How amazing would it be if your pup not only ran up to other dogs at the doggie park but could also have a conversation with them? Telling them all about the walk you took them on that morning, the new fresh food you're trying out, or the seriously comfy bed you've just bought them?
They may not ‘talk' in the sense that we completely understand, but dogs definitely communicate with each other. Not only does it help them to know their place in a friendship group or family but it can also be really useful for us owners too.
So, how do dogs talk to each other?
What's the history of dogs communicating?
Dogs are sociable creatures that have always been part of a pack – whether that's roaming the vast and difficult terrain as wolves or being part of your family. Because they're so sociable they needed to develop a language in order to communicate with one another, protect their territory and successfully hunt.
Of course, when dogs communicate they don't speak like we do, but they do have a language that's mostly made up of body language and other signals.
How do dogs communicate with each other?
There are many ways in which our furry friends learn to communicate with other dogs (and sometimes people).
Dogs have something called a Jacobson’s or ‘Vomeronasal’ organ which is located just within their nasal cavity. This organ is connected straight to the brain via nerves and allows your pup to smell all sorts of odors – some of which are even odorless. Just like magic.
One of the main reasons a dog sniffs around another dog's face and butt is because they smell different types of hormones and can actually get a lot of information about the dog based on them. They can tell if they're available for breeding and identify them based on their smell!
There are many reasons why a dog barks. They may be scared, happy, alerting you to something, or showing signs of aggression. How your dog barks and in what pitch can tell you (and other dogs) a lot about how they're feeling.
For example, dogs barking in a low, growly pitch indicates that they're scared, angry, or likely to be aggressive. A high pitch ‘jolly' sounding bark normally tells you that they're excited. Imagine that moment when you take your pup to the dog park and they see their friends, the short burst of barking they do is them saying that they're happy to see the other dogs.
It's not just about barking. Dog communication can be all kinds of noises. When a dog yips or makes a high-pitched sound it could be in pain (this quite often happens in a particularly boisterous game of tag in the dog park). Of course, you should check to see that your pup is OK, but they may just be letting the other players know that that was a little rough for them.
It's not all about barking dogs and the sounds they make. Just like with us humans, body language is crucial for a doggie conversation. If their eyes are bright, their mouth open (like a dog smile), and their ears forward then you have a relaxed and happy pup. A dog's ears can tell you a lot about how they're feeling. If their ears are to the side, they're tightening their jaw, and their eyes are looking from side to side, they're probably anxious and feeling really uncertain.
If their ears are upright, they're showing their teeth, snarling, and all whilst giving the other dog a good hard snare, they may be trying to intimidate them or even show signs of aggression. It's important to look at their head position and what their mouths, ears, and eyes are saying.
The position of your pup's head is really important when it comes to dog language. If your dog bows when they meet another dog, they may be initiating a game of tag or other forms of play. It may also be their way of apologizing to another pup.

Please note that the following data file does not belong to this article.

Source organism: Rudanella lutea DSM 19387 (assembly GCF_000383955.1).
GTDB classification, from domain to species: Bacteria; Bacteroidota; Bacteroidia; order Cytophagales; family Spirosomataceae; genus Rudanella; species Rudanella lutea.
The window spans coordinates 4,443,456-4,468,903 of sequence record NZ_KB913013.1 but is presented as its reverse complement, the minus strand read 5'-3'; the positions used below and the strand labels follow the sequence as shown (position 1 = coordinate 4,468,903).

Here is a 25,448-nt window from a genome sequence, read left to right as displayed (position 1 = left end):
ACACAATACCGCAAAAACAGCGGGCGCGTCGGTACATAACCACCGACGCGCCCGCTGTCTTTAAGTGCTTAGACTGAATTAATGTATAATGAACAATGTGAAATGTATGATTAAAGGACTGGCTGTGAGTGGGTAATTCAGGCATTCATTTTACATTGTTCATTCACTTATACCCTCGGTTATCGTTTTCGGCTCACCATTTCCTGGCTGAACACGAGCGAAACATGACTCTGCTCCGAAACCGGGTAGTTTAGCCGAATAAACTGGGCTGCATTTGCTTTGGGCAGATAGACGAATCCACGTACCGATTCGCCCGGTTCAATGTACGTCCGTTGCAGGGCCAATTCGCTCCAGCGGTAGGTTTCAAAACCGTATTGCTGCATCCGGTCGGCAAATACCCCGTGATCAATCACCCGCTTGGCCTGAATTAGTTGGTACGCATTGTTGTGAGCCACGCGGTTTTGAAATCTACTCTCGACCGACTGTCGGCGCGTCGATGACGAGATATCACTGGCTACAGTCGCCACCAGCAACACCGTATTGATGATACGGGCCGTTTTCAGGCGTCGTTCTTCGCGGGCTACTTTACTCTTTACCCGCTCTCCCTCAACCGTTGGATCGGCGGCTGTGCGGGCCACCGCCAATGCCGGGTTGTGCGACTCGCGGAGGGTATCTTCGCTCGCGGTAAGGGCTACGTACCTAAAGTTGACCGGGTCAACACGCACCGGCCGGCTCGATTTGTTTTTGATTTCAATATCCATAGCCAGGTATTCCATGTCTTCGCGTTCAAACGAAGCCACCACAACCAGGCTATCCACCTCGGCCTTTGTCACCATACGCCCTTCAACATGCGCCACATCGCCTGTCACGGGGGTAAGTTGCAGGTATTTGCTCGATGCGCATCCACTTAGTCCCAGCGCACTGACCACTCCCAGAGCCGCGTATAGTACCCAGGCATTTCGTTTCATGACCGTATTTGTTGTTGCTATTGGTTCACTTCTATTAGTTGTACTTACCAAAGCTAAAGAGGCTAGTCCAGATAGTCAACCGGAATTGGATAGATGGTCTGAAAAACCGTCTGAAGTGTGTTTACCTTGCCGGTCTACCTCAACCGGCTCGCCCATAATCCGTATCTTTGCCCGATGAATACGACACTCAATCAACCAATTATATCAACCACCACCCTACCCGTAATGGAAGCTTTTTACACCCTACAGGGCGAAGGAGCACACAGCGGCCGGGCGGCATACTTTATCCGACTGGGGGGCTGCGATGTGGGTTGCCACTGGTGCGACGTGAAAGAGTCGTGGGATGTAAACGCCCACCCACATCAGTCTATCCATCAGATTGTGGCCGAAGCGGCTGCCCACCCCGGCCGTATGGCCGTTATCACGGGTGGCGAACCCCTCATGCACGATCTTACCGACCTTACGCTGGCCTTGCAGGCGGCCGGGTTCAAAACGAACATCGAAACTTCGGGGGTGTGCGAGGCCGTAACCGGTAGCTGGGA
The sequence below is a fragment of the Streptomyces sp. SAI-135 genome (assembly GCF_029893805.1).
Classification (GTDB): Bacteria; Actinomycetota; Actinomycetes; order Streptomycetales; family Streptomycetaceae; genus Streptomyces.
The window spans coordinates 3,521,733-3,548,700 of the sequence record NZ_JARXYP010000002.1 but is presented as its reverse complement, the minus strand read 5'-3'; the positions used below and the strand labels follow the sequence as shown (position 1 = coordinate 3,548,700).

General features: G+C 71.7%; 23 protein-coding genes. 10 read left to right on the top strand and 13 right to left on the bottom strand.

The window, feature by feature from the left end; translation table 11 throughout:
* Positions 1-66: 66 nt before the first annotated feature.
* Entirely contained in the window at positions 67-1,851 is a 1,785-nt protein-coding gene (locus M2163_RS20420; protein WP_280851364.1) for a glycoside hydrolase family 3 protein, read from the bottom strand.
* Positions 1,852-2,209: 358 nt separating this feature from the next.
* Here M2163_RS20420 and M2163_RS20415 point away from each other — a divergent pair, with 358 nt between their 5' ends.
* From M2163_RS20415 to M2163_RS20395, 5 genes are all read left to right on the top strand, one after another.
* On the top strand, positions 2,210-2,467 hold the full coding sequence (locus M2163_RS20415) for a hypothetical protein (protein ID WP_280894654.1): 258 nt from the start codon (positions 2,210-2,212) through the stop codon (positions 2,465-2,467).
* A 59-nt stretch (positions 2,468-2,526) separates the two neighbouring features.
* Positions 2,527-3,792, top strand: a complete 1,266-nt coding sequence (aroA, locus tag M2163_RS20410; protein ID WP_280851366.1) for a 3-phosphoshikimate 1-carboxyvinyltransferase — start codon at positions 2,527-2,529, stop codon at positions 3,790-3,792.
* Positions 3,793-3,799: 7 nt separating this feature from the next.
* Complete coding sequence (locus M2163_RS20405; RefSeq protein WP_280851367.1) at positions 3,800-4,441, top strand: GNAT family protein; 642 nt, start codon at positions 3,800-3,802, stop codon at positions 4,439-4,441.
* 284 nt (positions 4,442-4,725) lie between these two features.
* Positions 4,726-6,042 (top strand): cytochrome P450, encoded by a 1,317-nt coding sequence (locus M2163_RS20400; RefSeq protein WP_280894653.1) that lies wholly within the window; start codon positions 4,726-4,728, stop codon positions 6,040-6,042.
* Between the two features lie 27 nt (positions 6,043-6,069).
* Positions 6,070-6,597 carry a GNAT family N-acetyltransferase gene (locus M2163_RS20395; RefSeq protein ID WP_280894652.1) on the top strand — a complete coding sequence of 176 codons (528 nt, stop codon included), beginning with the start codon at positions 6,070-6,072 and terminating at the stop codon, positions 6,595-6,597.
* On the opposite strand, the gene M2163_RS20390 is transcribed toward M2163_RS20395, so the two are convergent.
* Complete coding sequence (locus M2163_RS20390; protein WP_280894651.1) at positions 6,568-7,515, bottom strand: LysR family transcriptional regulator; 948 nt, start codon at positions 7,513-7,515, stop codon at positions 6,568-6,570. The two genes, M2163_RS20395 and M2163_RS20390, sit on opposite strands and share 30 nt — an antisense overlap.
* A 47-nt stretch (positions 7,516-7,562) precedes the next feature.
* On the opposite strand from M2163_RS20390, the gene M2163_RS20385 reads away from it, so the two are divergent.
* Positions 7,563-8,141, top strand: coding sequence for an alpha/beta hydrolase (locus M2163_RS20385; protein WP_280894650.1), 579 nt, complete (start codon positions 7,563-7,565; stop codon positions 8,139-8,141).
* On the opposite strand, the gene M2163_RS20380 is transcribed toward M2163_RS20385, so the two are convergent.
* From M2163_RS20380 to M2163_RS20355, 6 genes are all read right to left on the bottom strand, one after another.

It's almost a little bit human, but when a dog gives another dog a paw slap it's their way of greeting them and letting them know that they're happy to see them. They're communicating a happy hello!
Biting is another way that dogs ‘talk' and it isn't always as violent as it sounds. When dogs meet and they want to play with each other they may bite or nip in a friendly way – almost like they're biting the air around their playdate. Their body language is very relaxed and joyful and it's quite obvious that it's not aggressive. Your pup's body signals will be very different if they really feel threatened or aggressive.
Position of their head
Hierarchy is really important in packs and pups have a few different ways of showing their fellow canines that they're submissive or dominant. If your dog has their head resting on the back of another pup, this is a clear sign of their dominance. It's not an aggressive act but rather a show for the other dogs.
If your dog is hanging their head or you can see that it's lowered, this could be a sign of sadness or of submission to another dog around them.
Why is it important to see the signs?
If you can understand what your pup is trying to communicate, you can also pick up on cues and react quickly. If your dog is showing signs of anxiety or aggression, you can swiftly remove them from the situation. Likewise, if their body language and facial expressions are very positive, you know they're enjoying the game and you should do it more often!
So, do dogs communicate with each other? Yes! Whilst they may not be able to tell their friend exactly where they went on that walk, what their new food is, or where you got the bed from, they certainly can communicate with each other. They can express emotions through body language and how they position themselves – as well as using smell and barking too!
Can you understand what your dog is trying to say? How do they communicate with you?
I’m Charlotte, a content and copywriter from the North of England and currently living in Berlin. Animals have always been a huge part of my life, so writing about dogs is a total pleasure! I love all kinds of dogs and their cheeky personalities, but I’d have to say Weimaraners are my favourite!